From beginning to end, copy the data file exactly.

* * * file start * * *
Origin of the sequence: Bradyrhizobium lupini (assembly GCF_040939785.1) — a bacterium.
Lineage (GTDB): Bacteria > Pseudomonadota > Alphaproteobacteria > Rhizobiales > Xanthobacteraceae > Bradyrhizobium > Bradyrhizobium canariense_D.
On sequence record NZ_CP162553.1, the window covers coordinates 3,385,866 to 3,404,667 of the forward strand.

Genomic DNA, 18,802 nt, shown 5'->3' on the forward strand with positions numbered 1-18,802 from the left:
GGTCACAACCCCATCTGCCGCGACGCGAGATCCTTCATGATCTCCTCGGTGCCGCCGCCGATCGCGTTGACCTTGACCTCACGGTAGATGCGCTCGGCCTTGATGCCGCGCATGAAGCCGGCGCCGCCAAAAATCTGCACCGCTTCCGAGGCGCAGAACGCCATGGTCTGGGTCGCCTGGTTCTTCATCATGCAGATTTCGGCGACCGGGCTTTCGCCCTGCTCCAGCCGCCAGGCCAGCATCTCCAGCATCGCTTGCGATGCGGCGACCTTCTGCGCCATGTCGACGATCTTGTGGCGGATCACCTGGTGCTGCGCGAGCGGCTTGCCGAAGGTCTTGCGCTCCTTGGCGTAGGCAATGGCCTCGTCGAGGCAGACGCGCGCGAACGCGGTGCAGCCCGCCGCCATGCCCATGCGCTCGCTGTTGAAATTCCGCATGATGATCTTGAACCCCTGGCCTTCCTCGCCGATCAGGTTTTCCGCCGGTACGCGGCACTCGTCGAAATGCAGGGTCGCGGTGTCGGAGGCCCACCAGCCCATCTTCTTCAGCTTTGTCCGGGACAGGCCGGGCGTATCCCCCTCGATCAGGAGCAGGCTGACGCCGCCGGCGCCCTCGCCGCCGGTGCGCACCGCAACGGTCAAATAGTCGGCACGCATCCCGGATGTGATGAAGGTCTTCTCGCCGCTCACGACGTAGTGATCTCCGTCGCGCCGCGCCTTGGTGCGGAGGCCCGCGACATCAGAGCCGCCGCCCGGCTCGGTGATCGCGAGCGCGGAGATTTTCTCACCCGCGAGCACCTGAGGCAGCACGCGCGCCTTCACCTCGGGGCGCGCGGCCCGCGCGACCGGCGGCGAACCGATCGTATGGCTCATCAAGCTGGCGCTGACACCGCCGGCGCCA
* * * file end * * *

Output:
Origin of the sequence: Bradyrhizobium lupini (assembly GCF_040939785.1) — a bacterium.
Lineage (GTDB): Bacteria > Pseudomonadota > Alphaproteobacteria > Rhizobiales > Xanthobacteraceae > Bradyrhizobium > Bradyrhizobium canariense_D.
On sequence record NZ_CP162553.1, the window covers coordinates 3,385,866 to 3,404,667 of the forward strand.

Genomic DNA, 18,802 nt, shown 5'->3' on the forward strand with positions numbered 1-18,802 from the left:
GGTCACAACCCCATCTGCCGCGACGCGAGATCCTTCATGATCTCCTCGGTGCCGCCGCCGATCGCGTTGACCTTGACCTCACGGTAGATGCGCTCGGCCTTGATGCCGCGCATGAAGCCGGCGCCGCCAAAAATCTGCACCGCTTCCGAGGCGCAGAACGCCATGGTCTGGGTCGCCTGGTTCTTCATCATGCAGATTTCGGCGACCGGGCTTTCGCCCTGCTCCAGCCGCCAGGCCAGCATCTCCAGCATCGCTTGCGATGCGGCGACCTTCTGCGCCATGTCGACGATCTTGTGGCGGATCACCTGGTGCTGCGCGAGCGGCTTGCCGAAGGTCTTGCGCTCCTTGGCGTAGGCAATGGCCTCGTCGAGGCAGACGCGCGCGAACGCGGTGCAGCCCGCCGCCATGCCCATGCGCTCGCTGTTGAAATTCCGCATGATGATCTTGAACCCCTGGCCTTCCTCGCCGATCAGGTTTTCCGCCGGTACGCGGCACTCGTCGAAATGCAGGGTCGCGGTGTCGGAGGCCCACCAGCCCATCTTCTTCAGCTTTGTCCGGGACAGGCCGGGCGTATCCCCCTCGATCAGGAGCAGGCTGACGCCGCCGGCGCCCTCGCCGCCGGTGCGCACCGCAACGGTCAAATAGTCGGCACGCATCCCGGATGTGATGAAGGTCTTCTCGCCGCTCACGACGTAGTGATCTCCGTCGCGCCGCGCCTTGGTGCGGAGGCCCGCGACATCAGAGCCGCCGCCCGGCTCGGTGATCGCGAGCGCGGAGATTTTCTCACCCGCGAGCACCTGAGGCAGCACGCGCGCCTTCACCTCGGGGCGCGCGGCCCGCGCGACCGGCGGCGAACCGATCGTATGGCTCATCAAGCTGGCGCTGACACCGCCGGCGCCA